Geoffrey de Q Walker, Gary Humphries and Lisa Hill discuss the citizen-initiated referendum (CIR). This procedure has been operating in many countries and in 26 American states. Hill is less enthusiastic about CIR mainly because of our compulsory voting system and says, “Though Switzerland is often held up as the paragon of CIR practice it also stands as the shining example of how to wear out your voters”.

Also noted as significant is the fact that in no country or state, where direct democracy exists have the people ever attempted to abolish or contain it.

Brad Seiway deals with “The ‘vision splendid’ of ministerial responsibility versus the ‘round eternal’ of government administration” – a look at individual ministerial responsibility and accountability and at the collective responsibility of Parliament. “It is the mechanism by which the executive is accountable to the voter under the Westminster system of government.”

Finally, and I quote John Williams writing on inter-constitutional relations, “whether or not South Australia in the 1850s was, or the year 2003 is, a ‘paradise’ and/or a home of ‘dissent’ is an open question. It is, however, the case that much is made of its utopian aspirations and its sense of difference from other colonies with their convict stain, naked ambition and drinkable water”.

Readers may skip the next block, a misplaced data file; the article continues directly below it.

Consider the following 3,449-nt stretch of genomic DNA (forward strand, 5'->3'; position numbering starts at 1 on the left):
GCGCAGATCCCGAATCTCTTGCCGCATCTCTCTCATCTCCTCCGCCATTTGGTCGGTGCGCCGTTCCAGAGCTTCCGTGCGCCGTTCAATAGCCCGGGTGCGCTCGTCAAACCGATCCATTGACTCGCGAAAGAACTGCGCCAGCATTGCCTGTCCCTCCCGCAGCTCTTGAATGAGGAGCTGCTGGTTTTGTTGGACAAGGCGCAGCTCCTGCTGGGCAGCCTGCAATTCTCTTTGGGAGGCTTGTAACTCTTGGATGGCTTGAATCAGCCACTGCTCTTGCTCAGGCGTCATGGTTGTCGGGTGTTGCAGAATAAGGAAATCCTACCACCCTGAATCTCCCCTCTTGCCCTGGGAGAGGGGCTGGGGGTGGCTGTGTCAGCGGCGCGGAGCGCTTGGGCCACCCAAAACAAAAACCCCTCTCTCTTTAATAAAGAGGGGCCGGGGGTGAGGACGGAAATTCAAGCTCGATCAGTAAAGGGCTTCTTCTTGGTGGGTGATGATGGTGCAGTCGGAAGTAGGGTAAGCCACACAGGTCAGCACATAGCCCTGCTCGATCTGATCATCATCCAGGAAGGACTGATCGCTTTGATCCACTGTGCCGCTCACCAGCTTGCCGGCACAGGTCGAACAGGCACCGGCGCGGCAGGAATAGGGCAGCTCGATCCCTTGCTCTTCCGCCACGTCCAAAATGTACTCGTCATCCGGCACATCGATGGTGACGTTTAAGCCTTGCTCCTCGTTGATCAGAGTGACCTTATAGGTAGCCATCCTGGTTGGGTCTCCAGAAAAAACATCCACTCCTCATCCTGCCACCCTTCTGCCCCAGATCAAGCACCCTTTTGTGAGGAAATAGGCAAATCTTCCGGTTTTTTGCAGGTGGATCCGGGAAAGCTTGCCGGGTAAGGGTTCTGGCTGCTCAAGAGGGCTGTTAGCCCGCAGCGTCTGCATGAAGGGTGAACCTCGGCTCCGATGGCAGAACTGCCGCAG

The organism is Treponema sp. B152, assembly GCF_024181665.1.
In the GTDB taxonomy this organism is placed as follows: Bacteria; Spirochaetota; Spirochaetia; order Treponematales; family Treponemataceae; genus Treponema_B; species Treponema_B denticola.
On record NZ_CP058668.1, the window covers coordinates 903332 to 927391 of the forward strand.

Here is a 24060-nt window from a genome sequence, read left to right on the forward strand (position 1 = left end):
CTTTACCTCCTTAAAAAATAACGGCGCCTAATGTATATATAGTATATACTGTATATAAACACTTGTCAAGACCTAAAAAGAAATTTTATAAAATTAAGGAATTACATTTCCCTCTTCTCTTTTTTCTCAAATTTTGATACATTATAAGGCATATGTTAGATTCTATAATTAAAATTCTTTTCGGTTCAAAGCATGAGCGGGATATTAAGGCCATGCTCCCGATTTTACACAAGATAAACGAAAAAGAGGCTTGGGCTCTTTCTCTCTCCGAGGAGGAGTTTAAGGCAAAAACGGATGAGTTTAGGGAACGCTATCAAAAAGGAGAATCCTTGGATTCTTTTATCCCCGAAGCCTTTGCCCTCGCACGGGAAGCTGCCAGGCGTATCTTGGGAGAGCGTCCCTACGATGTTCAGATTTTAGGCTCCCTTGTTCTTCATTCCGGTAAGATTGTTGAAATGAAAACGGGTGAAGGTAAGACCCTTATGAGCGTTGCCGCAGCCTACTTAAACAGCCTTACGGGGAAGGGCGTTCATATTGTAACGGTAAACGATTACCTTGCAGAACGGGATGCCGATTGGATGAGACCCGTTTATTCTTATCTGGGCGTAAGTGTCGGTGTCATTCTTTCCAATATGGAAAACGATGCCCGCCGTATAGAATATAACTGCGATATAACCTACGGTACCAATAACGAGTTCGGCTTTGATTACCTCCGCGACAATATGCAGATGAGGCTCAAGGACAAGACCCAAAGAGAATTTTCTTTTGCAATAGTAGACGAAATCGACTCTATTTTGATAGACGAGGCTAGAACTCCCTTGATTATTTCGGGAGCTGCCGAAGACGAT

Joan Berwick
Retired Solicitor

The Transparent Corporation

David Uren, The Transparent Corporation: Managing demands for disclosure, 2003, Allen & Unwin, paperback $45.

In The Transparent Corporation, David Uren has chosen for himself a very topical subject to write on – particularly in light of corporate collapses such as Ansett, HIH and One-Tel in Australia, and of course, Enron in the US. The concern which has accompanied such corporate disasters has accompanied and indeed accelerated an increase in requirements from many parties regarding how much and what sort of information companies have to disclose.

Indeed, as Uren notes, Royal Dutch Shell’s comment on the changing views of investors and regulators of corporations reflected “a move from a ‘trust me’ society to a ‘show me’ society”.

The major theme underlying Uren’s book is of reconciling two competing interests. On the one hand there is the corporation’s desire for secrecy, based on a number of factors which are neatly set out, ranging from the “golden goose” argument to protect trade secrets such as the recipe for Coca Cola, to the “dark secret” and “embarrassment” arguments which can also affect share price. On the other hand, there is the requirement of regulators that companies “bare their souls”, informing the stock exchange of anything that may affect share price.